From the REST point of view it will hook up to the POST http method of the /user resource.

So let's implement it:

@RestController
public class UserController {

    private final UserService userService;

    @Inject
    public UserController(final UserService userService) {
        this.userService = userService;
    }

    @RequestMapping(value = "/user", method = RequestMethod.POST)
    public User createUser(@RequestBody @Valid final User user) {
        return userService.save(user);
    }

}

Points to notice:

  • It's annotated with @RestController. The difference between this and @Controller annotation is the former also implies @ResponseBody on every method, which means there is less to write since from a RESTful web service we are returning JSON objects anyway.
  • @RequestMapping maps the createUser() to the POST request on the /user url.
  • Method takes the User object as a parameter. It is created from the body of the request thanks to @RequestBody annotation. It is then validated, which is enforced by @Valid.
  • The UserService will be injected to the constructor, and User object is passed to its save() method for storage.
  • After storing, the stored User object will be returned. Spring will convert it back to JSON automatically, even without @ResponseBody annotation which is default for @RestController.

How about UserService and User then? For the test to pass we need only an interface for UserService, because it is not even created, but merely mocked. It should take User objects into the save() methods which will be used to save them, then it should return saved User object back to the caller.

public interface UserService {

    User save(User user);

}

As for User object it can be anything at this stage, for example:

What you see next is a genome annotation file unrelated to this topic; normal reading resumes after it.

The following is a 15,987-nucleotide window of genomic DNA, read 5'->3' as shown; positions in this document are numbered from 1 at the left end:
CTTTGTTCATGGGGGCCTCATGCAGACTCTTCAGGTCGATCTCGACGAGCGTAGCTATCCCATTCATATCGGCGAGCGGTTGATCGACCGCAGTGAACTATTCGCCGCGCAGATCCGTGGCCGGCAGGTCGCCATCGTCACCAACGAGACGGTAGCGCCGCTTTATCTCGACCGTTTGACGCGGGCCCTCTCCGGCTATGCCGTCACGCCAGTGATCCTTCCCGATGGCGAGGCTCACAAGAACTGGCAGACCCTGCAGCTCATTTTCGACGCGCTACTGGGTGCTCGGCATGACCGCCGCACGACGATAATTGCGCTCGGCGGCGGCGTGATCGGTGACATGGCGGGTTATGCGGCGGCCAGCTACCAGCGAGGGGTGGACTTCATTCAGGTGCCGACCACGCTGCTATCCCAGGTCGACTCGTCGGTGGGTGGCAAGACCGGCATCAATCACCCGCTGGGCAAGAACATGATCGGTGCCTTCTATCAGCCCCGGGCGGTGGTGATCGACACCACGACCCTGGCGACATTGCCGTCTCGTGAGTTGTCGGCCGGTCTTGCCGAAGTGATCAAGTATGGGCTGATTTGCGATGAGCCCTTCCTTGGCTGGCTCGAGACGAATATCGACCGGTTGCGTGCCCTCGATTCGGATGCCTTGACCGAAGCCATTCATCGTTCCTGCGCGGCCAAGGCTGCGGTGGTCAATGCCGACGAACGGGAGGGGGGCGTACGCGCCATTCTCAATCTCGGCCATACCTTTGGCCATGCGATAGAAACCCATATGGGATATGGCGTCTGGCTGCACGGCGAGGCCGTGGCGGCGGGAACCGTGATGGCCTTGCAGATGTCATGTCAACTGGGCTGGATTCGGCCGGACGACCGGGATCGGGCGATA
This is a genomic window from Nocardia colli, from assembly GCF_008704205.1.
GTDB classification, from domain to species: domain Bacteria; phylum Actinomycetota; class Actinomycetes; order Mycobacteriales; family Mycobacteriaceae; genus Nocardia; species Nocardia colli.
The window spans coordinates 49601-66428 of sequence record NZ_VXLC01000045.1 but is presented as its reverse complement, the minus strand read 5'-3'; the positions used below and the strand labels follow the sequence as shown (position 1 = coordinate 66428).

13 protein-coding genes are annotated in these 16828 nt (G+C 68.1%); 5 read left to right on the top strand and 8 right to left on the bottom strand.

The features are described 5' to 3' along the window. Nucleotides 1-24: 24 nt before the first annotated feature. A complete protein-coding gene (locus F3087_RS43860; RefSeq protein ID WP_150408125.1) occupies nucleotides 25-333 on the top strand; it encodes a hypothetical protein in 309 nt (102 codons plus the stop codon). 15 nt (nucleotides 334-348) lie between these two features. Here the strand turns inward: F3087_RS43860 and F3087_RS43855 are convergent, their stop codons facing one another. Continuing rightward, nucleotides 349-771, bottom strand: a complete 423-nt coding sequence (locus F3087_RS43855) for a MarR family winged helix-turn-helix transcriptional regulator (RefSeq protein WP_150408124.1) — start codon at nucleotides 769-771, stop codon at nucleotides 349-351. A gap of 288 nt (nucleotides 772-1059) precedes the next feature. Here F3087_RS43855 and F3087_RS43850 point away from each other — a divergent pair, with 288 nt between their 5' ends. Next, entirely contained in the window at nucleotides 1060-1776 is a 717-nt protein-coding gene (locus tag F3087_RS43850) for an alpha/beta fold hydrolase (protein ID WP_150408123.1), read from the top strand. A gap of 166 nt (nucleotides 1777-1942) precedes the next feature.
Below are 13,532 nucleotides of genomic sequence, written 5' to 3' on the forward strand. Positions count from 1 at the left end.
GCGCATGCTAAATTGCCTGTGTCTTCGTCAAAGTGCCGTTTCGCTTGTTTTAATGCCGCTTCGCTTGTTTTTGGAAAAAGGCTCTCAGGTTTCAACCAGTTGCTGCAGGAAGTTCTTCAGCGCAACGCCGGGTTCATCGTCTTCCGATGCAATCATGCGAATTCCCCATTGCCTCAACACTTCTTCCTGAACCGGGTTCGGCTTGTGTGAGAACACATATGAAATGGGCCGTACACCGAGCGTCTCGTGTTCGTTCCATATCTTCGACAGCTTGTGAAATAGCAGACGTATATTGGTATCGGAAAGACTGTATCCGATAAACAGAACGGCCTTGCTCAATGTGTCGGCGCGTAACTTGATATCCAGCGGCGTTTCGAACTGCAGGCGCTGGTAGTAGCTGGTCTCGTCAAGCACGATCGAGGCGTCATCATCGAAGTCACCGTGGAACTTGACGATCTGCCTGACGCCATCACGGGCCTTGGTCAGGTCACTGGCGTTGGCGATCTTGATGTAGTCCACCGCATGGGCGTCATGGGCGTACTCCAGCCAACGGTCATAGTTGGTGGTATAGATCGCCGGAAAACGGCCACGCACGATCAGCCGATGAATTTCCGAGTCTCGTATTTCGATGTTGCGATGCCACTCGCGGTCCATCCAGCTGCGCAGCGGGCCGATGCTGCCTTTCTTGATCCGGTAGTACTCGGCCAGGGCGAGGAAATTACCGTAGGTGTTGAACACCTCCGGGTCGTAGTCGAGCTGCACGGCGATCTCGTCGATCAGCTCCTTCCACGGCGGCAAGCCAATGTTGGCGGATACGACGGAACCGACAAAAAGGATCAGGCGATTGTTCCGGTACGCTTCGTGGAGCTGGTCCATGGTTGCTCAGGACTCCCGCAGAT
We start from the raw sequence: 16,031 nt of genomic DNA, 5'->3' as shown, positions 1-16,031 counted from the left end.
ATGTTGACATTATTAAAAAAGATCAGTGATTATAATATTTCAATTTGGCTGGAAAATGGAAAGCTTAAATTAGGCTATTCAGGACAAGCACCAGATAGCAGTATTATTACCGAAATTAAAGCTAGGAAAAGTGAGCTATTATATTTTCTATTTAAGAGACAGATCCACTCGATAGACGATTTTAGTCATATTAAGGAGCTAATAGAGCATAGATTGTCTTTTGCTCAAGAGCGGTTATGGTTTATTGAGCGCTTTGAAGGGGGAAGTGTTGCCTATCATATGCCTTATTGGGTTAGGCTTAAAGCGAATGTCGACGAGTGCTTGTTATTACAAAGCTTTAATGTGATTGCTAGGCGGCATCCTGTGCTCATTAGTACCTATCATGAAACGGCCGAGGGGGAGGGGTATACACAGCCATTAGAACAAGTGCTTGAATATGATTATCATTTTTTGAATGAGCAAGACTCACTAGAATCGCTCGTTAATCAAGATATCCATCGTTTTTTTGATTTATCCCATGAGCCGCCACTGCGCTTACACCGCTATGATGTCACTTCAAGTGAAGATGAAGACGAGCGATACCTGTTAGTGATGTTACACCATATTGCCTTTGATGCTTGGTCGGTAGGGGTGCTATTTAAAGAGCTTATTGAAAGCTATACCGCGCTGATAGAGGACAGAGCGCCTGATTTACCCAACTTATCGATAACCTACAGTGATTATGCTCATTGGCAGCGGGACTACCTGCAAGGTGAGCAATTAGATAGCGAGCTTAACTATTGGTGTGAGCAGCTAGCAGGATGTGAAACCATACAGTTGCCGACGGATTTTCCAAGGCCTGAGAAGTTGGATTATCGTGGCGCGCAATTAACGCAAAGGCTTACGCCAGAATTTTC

public class User {

    @NotNull
    @Size(max = 64)
    private String id;

    @NotNull
    @Size(max = 64)
    private String password;

    // getters

}

Where @NotNull and @Size are validation constraints the object will be checked against while being deserialized from the request body.

Adding UserService

Having an interface for UserService it would be useful to have an implementation of this save() method to do the work for us. Let's start with the test case to see how it might work:

@RunWith(MockitoJUnitRunner.class)
public class UserServiceImplTest {

    @Mock
    private UserRepository userRepository;

    private UserService userService;

    @Before
    public void setUp() {
        userService = new UserServiceImpl(userRepository);
    }

    @Test
    public void shouldSaveNewUser() {
        final User savedUser = stubRepositoryToReturnUserOnSave();
        final User user = new User();
        final User returnedUser = userService.save(user);
        // verify repository was called with user
        verify(userRepository, times(1)).save(user);
        assertEquals("Returned user should come from the repository", savedUser, returnedUser);
    }

    private User stubRepositoryToReturnUserOnSave() {
        User user = new User();
        when(userRepository.save(any(User.class))).thenReturn(user);
        return user;
    }

}

The assumption is that the UserService will delegate actual storage to the UserRepository, which is mocked, and later stubbed to return a stored User object. Then I'm checking whether the object returned from save() is the stored one, and that UserRepository is called exactly once.

As previously, at this point all we need is the interface for UserRepository, but thanks to Spring Data JPA it's also everything that we'll ever need for this project. The interface looks like this:

public interface UserRepository extends JpaRepository<User, String> {
}

It just extends JpaRepository generic interface with User and String as type parameters. The former indicates that there will be User objects in this repository, latter that it's primary key will be of the String type. The save() method we need is already there inherited, among other basic CRUD methods.

We won't need to implement this interface, because that's how Spring Data JPA works - it generates the implementation for us.

We need however to make the test to pass by implementing UserService:

@Service
public class UserServiceImpl implements UserService {

    private final UserRepository repository;

    @Inject
    public UserServiceImpl(final UserRepository repository) {
        this.repository = repository;
    }